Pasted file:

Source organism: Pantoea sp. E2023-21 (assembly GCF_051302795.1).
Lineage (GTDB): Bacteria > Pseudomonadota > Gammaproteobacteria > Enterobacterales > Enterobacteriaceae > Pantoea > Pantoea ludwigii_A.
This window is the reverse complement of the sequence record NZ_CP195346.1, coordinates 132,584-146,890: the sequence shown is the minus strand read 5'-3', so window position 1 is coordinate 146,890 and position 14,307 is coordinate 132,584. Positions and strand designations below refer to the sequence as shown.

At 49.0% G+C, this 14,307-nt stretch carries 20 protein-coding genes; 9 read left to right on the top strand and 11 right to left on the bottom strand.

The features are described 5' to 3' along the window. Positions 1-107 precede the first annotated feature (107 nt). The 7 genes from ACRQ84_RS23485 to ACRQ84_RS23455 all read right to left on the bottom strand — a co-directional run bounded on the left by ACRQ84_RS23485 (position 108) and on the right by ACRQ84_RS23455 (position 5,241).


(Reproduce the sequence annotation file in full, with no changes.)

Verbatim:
Source organism: Pantoea sp. E2023-21 (assembly GCF_051302795.1).
Lineage (GTDB): Bacteria > Pseudomonadota > Gammaproteobacteria > Enterobacterales > Enterobacteriaceae > Pantoea > Pantoea ludwigii_A.
This window is the reverse complement of the sequence record NZ_CP195346.1, coordinates 132,584-146,890: the sequence shown is the minus strand read 5'-3', so window position 1 is coordinate 146,890 and position 14,307 is coordinate 132,584. Positions and strand designations below refer to the sequence as shown.

At 49.0% G+C, this 14,307-nt stretch carries 20 protein-coding genes; 9 read left to right on the top strand and 11 right to left on the bottom strand.

The features are described 5' to 3' along the window. Positions 1-107 precede the first annotated feature (107 nt). The 7 genes from ACRQ84_RS23485 to ACRQ84_RS23455 all read right to left on the bottom strand — a co-directional run bounded on the left by ACRQ84_RS23485 (position 108) and on the right by ACRQ84_RS23455 (position 5,241).